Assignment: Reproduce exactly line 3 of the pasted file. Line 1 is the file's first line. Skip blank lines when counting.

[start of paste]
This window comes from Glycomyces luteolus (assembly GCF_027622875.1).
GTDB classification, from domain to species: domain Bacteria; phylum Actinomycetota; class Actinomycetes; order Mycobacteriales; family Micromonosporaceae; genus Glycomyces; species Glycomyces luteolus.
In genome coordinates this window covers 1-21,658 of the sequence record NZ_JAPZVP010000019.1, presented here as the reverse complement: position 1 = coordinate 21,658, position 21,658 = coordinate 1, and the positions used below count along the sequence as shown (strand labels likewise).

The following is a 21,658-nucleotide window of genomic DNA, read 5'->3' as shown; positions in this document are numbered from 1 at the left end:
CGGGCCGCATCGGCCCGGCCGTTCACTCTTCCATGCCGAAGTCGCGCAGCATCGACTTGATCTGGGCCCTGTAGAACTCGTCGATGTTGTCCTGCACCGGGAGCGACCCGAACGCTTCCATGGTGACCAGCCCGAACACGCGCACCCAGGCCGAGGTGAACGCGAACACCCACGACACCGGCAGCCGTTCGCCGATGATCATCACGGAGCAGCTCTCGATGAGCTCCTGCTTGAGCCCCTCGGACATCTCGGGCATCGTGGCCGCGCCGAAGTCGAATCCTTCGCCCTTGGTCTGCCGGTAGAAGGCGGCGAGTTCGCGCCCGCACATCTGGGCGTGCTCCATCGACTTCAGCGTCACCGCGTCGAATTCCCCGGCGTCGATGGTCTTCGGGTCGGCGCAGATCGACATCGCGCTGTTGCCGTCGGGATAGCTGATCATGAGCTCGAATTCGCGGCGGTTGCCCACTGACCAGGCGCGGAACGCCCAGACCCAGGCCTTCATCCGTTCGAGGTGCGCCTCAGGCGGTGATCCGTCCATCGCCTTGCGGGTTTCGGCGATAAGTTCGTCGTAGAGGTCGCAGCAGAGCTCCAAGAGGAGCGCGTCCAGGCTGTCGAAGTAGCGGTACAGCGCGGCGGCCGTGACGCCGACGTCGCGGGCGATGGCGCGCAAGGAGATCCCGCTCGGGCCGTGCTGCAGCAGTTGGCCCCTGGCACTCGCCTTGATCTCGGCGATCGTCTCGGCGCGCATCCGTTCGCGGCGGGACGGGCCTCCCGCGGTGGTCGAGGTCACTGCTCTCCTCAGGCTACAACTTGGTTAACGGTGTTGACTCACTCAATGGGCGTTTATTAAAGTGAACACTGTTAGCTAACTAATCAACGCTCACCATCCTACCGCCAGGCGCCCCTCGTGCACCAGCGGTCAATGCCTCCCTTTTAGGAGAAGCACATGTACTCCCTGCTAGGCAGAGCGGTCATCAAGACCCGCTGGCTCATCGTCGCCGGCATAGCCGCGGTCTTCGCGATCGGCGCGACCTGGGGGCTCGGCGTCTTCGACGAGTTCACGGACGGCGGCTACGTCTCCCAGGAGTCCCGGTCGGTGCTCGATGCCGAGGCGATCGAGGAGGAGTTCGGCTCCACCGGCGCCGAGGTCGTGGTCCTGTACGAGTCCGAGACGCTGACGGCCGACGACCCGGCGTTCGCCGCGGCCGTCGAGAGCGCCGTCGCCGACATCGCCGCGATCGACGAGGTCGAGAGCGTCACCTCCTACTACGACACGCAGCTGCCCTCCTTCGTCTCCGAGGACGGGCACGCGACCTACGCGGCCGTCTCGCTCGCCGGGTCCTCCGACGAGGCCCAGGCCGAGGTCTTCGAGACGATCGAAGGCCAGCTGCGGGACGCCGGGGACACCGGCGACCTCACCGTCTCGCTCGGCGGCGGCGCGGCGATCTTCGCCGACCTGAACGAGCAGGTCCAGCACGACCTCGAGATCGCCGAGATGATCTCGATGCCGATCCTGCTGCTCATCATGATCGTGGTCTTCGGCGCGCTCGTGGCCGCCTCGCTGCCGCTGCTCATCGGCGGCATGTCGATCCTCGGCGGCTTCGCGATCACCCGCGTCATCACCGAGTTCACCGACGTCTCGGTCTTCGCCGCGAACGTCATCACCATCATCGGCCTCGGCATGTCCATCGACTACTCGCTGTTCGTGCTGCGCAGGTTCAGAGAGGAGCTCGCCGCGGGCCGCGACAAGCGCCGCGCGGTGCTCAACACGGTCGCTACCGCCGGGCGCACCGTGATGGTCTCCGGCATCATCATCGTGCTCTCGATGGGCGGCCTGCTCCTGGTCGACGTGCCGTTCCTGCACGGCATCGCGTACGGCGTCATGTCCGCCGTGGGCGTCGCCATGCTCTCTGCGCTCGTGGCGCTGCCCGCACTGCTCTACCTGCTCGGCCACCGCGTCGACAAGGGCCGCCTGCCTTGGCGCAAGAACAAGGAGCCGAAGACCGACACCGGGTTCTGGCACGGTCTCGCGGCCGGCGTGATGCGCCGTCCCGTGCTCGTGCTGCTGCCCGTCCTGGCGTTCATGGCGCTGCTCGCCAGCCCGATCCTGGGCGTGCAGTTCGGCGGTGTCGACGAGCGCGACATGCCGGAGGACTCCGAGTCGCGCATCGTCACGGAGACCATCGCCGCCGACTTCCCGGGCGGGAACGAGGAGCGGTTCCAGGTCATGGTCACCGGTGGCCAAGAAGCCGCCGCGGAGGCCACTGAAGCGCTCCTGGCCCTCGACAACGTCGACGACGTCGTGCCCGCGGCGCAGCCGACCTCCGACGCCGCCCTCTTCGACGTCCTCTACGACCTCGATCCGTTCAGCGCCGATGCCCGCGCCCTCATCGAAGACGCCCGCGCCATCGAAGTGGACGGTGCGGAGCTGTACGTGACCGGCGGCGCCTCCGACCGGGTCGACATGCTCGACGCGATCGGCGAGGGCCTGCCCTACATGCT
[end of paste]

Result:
In genome coordinates this window covers 1-21,658 of the sequence record NZ_JAPZVP010000019.1, presented here as the reverse complement: position 1 = coordinate 21,658, position 21,658 = coordinate 1, and the positions used below count along the sequence as shown (strand labels likewise).